There is one thing most US presidents have in common at the end of their first terms: more grey hairs. The greying of the Commander-in-Chief is symbolic of the stress associated with being top dog in the world's most powerful nation. However, research shows that psychological stress does not, in fact, impact the colour of one's locks.
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For presidents, prime ministers and the rest of us, grey hair is simply a part of the normal ageing process, and the rate you go silver is genetically predetermined. Going grey is not associated with earlier mortality, and premature greying is not, generally speaking, a sign of a illness or ill health in younger adults. There are, however, some specific health conditions, such as vitiligo (an autoimmune disorder that causes uneven pigmentation) associated with grey or white hair, but for most of us, going grey is just a fact of life.
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Hair colour comes from the pigment melanin, which has two hues, blackish brown and reddish yellow—the amount and mix of each determines your individual shade. Hair without any melanin is pure white. The pigment is produced in cells called melanocytes, located at the base of the hair follicle. The melanocytes inject pigment into the hair. At some point in everyone's lifetime, these cells slow down and eventually stop producing colour all together in what's called apoptosis, or genetically predetermined demise. Scientists have yet to identify the exact mechanism by which melanocyte cell death occurs.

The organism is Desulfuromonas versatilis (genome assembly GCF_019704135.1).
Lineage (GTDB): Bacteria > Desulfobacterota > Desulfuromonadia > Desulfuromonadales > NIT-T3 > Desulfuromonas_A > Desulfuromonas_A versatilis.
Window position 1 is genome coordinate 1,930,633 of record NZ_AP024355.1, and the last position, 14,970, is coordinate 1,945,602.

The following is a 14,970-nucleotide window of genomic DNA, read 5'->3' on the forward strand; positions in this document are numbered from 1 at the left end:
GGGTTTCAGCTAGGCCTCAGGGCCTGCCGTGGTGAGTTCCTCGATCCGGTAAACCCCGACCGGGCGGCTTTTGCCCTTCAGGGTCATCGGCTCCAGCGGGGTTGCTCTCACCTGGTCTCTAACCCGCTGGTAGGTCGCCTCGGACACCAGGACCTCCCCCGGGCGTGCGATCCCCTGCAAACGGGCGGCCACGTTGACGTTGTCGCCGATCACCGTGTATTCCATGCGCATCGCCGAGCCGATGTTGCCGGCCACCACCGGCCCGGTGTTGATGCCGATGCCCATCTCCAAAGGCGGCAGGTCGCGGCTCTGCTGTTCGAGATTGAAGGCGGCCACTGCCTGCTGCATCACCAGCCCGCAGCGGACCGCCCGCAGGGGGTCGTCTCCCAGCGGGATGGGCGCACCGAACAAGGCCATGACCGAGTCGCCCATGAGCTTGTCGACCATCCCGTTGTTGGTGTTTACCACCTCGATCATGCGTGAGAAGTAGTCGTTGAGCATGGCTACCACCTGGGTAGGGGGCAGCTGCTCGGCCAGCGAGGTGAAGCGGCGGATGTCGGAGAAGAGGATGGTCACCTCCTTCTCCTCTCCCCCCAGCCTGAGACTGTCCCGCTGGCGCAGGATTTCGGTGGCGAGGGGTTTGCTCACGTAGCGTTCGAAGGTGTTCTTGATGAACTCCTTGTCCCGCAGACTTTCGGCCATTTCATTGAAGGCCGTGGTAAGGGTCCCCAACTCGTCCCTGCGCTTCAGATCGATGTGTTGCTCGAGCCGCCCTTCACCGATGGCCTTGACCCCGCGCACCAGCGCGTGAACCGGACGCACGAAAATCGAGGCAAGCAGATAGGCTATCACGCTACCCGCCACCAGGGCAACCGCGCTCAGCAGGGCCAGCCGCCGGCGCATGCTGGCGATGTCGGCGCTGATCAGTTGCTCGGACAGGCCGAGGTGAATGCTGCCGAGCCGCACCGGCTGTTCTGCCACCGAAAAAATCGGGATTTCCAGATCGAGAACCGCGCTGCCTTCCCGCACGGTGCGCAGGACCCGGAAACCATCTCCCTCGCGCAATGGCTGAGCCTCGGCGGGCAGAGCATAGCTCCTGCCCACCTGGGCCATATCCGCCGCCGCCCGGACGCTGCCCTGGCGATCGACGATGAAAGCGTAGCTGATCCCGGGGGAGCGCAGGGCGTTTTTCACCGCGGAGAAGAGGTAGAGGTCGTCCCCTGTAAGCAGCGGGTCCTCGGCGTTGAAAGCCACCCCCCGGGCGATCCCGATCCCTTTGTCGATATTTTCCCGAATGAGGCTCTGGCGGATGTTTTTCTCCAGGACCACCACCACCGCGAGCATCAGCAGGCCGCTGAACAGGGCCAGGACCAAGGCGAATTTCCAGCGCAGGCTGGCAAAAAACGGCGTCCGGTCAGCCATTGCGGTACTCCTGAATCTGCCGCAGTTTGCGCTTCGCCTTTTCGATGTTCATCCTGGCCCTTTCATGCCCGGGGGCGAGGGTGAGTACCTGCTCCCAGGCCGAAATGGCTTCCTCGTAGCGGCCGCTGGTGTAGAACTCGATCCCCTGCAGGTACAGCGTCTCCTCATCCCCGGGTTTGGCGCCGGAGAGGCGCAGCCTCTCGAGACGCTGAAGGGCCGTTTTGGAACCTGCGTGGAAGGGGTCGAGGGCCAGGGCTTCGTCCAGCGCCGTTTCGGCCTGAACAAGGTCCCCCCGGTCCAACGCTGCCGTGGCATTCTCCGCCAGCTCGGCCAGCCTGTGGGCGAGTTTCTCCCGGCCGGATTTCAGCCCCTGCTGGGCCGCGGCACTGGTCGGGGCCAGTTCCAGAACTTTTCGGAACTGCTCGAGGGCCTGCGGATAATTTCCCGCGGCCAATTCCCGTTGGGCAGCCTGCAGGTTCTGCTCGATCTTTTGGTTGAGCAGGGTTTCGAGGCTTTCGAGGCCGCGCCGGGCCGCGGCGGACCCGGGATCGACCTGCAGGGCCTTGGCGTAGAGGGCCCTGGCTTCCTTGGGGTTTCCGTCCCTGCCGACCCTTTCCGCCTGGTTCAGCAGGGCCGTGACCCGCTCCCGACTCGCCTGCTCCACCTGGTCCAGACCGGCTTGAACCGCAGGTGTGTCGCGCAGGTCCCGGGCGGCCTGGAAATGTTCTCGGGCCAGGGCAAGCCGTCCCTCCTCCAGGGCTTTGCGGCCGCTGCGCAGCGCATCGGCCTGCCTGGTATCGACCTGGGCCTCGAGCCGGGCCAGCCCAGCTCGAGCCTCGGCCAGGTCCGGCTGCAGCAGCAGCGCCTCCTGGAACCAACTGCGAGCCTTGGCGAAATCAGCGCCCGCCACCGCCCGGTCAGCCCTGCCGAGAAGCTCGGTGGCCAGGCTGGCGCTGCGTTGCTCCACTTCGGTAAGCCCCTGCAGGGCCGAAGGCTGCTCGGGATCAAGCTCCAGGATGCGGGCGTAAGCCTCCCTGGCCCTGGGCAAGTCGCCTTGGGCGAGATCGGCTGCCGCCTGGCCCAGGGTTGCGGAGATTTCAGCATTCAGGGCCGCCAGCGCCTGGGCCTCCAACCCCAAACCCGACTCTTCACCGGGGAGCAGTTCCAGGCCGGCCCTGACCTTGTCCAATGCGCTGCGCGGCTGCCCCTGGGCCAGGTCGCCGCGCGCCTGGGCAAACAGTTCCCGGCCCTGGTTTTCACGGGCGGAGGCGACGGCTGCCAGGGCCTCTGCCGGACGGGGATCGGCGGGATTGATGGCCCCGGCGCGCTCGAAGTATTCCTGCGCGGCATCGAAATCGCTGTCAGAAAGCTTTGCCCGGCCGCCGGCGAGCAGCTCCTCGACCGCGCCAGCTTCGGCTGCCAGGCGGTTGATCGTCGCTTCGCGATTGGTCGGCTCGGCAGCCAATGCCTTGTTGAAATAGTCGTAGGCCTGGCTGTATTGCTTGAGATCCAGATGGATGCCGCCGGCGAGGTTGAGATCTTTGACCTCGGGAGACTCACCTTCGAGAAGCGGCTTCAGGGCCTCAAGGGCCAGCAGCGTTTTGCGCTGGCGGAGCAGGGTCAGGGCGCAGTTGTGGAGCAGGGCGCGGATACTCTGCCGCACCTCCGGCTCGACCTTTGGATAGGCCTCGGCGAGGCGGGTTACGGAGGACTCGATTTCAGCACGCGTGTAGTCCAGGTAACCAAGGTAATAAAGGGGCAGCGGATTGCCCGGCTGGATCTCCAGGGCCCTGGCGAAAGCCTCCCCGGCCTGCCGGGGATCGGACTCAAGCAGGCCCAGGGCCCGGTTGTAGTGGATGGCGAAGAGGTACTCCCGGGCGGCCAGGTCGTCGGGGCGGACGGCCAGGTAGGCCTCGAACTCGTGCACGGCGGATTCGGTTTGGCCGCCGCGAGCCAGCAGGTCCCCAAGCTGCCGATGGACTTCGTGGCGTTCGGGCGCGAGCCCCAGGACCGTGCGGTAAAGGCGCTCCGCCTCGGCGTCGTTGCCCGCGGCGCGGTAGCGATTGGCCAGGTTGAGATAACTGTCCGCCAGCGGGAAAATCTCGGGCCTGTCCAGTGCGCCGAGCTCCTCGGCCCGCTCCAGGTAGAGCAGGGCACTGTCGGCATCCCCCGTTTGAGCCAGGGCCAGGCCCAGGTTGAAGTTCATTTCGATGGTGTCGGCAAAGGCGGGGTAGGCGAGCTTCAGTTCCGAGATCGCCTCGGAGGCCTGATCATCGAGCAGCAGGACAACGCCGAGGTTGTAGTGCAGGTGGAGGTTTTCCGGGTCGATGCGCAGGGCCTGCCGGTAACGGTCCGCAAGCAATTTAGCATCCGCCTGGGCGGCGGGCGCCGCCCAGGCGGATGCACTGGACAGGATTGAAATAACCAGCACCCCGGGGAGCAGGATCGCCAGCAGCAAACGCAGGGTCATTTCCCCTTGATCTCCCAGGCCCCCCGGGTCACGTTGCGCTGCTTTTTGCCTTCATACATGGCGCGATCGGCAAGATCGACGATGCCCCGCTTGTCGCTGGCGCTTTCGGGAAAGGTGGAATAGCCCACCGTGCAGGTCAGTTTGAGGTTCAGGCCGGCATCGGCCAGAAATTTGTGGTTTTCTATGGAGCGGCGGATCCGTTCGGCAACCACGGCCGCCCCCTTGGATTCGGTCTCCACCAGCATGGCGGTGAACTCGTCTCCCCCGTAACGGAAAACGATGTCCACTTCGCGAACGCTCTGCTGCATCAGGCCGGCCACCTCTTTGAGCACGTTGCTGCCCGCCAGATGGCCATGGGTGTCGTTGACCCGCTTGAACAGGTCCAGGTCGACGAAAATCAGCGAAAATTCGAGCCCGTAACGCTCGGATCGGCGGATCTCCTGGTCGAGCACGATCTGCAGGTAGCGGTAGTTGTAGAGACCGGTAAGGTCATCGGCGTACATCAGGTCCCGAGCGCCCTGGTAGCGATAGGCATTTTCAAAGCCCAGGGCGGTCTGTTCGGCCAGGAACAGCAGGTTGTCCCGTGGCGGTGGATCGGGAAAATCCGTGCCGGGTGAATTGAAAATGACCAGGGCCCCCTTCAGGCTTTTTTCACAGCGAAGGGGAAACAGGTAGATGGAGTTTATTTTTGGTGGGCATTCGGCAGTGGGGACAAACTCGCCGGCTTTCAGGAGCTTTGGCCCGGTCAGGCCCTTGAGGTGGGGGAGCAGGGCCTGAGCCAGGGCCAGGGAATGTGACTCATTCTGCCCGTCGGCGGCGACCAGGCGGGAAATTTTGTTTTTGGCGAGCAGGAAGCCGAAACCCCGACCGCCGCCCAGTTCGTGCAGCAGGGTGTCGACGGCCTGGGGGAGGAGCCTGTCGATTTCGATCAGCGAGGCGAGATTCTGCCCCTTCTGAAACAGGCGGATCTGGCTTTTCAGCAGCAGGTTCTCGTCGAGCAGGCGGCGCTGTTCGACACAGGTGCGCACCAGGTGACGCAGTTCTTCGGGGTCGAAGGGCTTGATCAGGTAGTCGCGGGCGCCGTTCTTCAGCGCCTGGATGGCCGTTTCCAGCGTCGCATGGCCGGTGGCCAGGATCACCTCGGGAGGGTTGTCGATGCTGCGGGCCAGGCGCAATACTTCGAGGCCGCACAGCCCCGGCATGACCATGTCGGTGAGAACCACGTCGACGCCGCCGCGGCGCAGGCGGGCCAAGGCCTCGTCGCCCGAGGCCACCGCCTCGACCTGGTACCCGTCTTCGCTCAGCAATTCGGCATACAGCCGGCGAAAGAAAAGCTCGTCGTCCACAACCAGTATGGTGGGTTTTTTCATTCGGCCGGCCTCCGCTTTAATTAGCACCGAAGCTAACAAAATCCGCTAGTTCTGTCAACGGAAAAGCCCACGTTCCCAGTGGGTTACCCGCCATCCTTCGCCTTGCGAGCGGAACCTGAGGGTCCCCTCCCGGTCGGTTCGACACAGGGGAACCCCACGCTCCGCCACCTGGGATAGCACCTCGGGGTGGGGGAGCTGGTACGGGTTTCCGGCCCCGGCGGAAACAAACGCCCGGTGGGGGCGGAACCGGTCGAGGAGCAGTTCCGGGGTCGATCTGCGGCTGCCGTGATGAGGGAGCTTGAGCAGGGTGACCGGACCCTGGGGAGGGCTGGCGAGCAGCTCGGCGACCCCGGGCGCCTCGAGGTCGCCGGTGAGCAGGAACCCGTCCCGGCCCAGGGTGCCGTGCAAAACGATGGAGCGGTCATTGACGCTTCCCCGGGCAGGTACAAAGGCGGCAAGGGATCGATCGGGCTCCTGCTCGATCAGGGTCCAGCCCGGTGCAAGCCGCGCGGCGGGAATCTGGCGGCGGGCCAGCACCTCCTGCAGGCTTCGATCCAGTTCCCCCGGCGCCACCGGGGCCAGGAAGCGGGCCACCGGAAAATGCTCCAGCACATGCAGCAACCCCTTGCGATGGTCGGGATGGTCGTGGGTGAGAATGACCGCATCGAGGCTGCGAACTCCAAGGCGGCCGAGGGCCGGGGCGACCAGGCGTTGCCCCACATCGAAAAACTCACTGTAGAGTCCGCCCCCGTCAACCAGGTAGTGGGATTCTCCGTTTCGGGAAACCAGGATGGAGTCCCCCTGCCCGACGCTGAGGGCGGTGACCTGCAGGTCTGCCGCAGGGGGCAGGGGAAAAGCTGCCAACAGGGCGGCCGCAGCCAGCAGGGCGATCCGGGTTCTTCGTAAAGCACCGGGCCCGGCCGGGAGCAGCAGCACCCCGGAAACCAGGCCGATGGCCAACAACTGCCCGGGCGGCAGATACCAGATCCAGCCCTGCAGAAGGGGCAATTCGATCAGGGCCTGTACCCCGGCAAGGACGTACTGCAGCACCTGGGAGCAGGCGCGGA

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A study of more than 4,000 women and men from 20 countries determined that about 75% of people between the ages of 45 and 65 have some grey hair. In general, people of European descent grey earliest followed by Asians and Africans. It's interesting to note that a lucky 1 in 10 has no grey hair by retirement age. Beginning at age 30, your chances of having grey hair go up 10-20% per decade.
It may feel like you sprout more greys in the wake of a stressful event, but that's probably because middle age is basically a series of anxiety-ridden events. Between working, raising kids, and caring for older parents, the "sandwich" years of 45-65 can be stressful, especially for women. They are also when we naturally start to look older.
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In 2011, L'Oreal announced it was in the early stages of developing a pill that would prevent melanin reduction, but at this point, there is still no silver bullet to keep away the greys.